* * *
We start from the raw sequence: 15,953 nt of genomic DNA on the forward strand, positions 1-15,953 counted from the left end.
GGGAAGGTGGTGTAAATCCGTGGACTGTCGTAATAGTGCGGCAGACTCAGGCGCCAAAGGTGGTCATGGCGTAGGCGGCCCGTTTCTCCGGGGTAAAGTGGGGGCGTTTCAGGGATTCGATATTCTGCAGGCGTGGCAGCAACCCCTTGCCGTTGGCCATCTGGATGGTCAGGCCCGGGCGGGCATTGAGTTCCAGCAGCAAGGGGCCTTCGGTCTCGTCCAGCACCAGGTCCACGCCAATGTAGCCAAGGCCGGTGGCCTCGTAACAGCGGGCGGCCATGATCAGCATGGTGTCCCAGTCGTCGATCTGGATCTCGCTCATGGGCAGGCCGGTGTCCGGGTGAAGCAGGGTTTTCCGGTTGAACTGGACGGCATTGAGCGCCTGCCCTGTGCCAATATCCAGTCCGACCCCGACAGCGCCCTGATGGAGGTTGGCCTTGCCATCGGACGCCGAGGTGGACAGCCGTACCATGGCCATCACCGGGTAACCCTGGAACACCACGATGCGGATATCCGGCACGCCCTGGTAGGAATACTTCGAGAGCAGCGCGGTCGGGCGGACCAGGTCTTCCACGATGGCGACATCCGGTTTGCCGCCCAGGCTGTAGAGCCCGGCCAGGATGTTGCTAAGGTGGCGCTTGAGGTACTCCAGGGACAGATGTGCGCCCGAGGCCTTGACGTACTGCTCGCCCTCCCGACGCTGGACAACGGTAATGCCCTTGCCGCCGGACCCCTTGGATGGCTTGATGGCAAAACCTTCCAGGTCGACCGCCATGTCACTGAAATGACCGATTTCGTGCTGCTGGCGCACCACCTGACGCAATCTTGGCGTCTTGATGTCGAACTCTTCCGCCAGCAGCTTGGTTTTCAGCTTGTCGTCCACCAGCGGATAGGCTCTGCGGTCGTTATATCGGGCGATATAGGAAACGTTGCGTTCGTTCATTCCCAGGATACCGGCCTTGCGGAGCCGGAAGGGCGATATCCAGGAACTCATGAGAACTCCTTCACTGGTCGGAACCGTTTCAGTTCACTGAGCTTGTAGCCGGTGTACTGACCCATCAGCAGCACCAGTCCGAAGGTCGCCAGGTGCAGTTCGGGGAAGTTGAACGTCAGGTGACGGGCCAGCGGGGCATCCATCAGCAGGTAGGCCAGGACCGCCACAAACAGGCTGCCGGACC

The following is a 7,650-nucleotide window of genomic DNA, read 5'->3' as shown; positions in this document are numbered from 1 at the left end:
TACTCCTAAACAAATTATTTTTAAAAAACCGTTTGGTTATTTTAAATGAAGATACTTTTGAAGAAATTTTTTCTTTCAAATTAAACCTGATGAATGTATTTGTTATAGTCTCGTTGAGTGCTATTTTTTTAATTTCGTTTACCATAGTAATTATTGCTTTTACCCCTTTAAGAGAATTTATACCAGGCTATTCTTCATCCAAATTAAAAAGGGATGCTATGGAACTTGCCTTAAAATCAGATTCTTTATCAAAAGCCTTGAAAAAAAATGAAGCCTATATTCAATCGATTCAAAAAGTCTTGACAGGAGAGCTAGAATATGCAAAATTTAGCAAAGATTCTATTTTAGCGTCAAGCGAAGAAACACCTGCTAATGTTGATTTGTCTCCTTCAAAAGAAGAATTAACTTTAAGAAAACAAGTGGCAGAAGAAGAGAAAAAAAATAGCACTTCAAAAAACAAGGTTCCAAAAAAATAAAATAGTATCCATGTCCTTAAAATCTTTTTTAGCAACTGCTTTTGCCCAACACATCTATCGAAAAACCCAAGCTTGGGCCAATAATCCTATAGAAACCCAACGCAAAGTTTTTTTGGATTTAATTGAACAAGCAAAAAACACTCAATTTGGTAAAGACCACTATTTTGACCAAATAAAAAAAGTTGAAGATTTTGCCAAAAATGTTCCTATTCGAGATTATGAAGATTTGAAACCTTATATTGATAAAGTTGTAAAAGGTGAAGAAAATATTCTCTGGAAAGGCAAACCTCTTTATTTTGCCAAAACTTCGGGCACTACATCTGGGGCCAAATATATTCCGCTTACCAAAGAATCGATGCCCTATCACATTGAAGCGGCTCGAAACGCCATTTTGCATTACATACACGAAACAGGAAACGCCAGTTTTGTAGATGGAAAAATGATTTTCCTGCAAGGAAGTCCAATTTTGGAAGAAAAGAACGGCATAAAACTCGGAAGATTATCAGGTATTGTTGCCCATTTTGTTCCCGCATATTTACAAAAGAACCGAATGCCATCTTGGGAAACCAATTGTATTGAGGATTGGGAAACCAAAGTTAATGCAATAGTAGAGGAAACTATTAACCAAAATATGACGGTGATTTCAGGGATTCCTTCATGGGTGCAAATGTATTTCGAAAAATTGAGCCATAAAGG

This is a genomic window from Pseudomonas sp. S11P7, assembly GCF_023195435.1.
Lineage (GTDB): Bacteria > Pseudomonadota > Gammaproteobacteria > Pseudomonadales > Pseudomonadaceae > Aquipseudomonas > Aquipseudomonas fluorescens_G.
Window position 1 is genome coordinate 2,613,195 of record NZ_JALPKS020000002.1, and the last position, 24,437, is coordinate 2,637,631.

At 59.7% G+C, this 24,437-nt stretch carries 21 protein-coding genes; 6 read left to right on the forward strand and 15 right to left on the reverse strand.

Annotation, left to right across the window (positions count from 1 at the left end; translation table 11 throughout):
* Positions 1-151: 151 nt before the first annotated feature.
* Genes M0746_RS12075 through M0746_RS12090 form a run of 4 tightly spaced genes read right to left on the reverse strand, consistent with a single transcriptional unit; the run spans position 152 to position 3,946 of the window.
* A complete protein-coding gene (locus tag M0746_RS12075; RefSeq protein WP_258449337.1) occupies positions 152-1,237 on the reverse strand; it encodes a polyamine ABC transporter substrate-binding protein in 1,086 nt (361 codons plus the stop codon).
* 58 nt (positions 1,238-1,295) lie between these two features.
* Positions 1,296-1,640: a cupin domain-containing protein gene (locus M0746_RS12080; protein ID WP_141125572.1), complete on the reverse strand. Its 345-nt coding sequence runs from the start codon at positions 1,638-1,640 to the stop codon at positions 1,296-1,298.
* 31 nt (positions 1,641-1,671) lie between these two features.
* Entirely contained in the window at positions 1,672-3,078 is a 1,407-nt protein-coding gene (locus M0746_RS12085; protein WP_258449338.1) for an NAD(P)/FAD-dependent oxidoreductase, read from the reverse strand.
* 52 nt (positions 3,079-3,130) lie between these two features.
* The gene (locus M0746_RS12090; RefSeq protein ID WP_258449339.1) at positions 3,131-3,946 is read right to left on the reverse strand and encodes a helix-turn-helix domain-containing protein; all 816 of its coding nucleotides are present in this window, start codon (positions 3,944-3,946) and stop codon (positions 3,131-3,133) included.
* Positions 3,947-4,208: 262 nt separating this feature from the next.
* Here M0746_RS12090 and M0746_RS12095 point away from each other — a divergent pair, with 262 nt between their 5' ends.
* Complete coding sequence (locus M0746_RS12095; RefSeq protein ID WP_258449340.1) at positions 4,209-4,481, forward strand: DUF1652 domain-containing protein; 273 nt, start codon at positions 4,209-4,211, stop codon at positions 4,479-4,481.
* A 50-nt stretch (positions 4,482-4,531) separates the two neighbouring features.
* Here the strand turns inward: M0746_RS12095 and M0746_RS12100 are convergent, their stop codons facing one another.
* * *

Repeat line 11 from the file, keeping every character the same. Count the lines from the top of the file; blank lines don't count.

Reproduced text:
* Genes M0746_RS12075 through M0746_RS12090 form a run of 4 tightly spaced genes read right to left on the reverse strand, consistent with a single transcriptional unit; the run spans position 152 to position 3,946 of the window.